Real Estate News

Bridging the generation gap in real estate


by Branden Kameka

People of all different ages cross my path in real estate. I deal with everyone from empty nesters down to 20-something first-time buyers. Whether they are clients, customers or other REALTORS®, I feel it is important to develop strategies to work effectively with others – even if there’s a large age gap.

As a 28-year-old REALTOR®, I have a natural connection to my own generation. However, I strive to connect with people of all ages, from children to seniors. It is possible to bridge the generation gap if we make the effort to connect. Where there’s a will, there’s a way.

Attitudes towards technology often mark the divide between young and old. In our field, younger REALTORS® are very comfortable using technology to market properties, follow up with clients and obtain leads. We are enthusiastic and knowledgeable about new apps and programs. More seasoned REALTORS® might view this path as too easy — a push-button approach in which personal connection is lost. They may feel that adopting and embracing new technology is too time consuming. However, I believe the demands of the marketplace will continue to make technology necessary for success in our line of work.

Older REALTORS® can offer great insights into the “red flags” or common mistakes to avoid in transactions. We are still a service industry that requires some face-to-face contact. Experienced REALTORS® have developed a wealth of knowledge and experience to share with their younger counterparts, and I’m always grateful to learn more.

“The amount of ‘face time’ a REALTOR® devotes to being present at a brokerage may vary among the generations”

The amount of “face time” a REALTOR® devotes to being present at a brokerage may vary among the generations.Older professionals may be accustomed to and comfortable with more frequent, longer visits to their brokerage whereas younger salespeople are often found in various locations on their smartphones, following up on leads and sending feedback.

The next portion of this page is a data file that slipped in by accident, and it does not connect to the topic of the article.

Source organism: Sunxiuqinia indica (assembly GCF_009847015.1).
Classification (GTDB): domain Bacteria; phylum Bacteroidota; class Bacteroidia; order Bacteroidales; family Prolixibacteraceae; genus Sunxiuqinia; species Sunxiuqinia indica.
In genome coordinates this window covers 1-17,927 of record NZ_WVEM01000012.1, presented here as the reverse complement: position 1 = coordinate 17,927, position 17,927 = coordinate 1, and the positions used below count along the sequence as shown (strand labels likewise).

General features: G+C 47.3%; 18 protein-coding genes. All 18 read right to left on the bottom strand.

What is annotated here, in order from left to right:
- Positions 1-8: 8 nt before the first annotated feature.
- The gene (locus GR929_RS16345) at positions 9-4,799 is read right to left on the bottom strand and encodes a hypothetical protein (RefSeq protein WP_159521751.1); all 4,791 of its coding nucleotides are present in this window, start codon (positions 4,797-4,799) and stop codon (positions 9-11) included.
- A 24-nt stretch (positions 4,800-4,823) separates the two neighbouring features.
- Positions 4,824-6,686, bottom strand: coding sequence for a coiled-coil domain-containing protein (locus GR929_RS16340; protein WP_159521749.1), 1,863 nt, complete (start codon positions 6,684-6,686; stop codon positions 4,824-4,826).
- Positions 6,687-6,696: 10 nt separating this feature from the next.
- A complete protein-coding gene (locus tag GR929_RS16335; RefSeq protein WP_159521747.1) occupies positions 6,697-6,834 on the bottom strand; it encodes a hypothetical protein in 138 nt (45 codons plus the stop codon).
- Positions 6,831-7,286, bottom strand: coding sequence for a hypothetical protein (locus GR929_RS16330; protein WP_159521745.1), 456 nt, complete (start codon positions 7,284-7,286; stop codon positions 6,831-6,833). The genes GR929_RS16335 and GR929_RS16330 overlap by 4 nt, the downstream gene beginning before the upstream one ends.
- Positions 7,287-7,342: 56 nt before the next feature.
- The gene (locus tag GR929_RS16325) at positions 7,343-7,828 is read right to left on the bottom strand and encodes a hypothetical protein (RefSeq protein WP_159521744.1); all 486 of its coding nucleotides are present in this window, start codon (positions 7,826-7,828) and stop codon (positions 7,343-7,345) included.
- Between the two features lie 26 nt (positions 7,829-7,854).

I recall arriving at my brokerage one day and a colleague talked about the importance of being physically present in the office to ensure that I stayed busy. I replied that while it is valuable to spend some time at the brokerage, work can be done from many locations. While the brokerage provides interaction and training, effectiveness should not be judged on location alone. Accomplishments should be the criteria to assess performance.

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Traditional approaches such as door knocking and cold calling are still effective in many markets, but my generation pursues these strategies less often. We millennials text a great deal. We text to confirm showings between clients and other REALTORS®. Feedback after showings was often conducted in the past by phone, but it is now often done by email survey. In my world, social media has become a hub for referrals.

The average age of a REALTOR® is about 52 years of age. That means all of us need to think about the future and long-term prospects for our industry. I predict that in 10 to 15 years, we are likely to see an exodus of people from real estate as the bulk of baby boomers choose to retire. Collaboration will therefore be vital. We must all work together to deliver great service to consumers. The focus ought not to be on youth versus age, but rather on coordinating our efforts to give outstanding and professional service to the public. We should aim to bridge the generation gap rather than widen the divide. If we talk negatively about REALTORS® of other generations, we tarnish the public perception of all of us. As well, a greater emphasis on mentorship will be necessary to pass on the learning and help younger reps develop higher levels of skill and knowledge.

Both generations have something to offer. Older REALTORS® bring wisdom and experience through their years of work with buyers and sellers. Younger REALTORS® bring a fresh perspective and a natural connection with younger consumers. These different perspectives are both necessary for the future of real estate. If we focus on professionalism and on what unites us, we can all grow together and forge ahead successfully in our changing industry.

Branden Kameka is a Mississauga real estate broker a member of the Young Professionals Network and a regular contributor to the OREA Blog.

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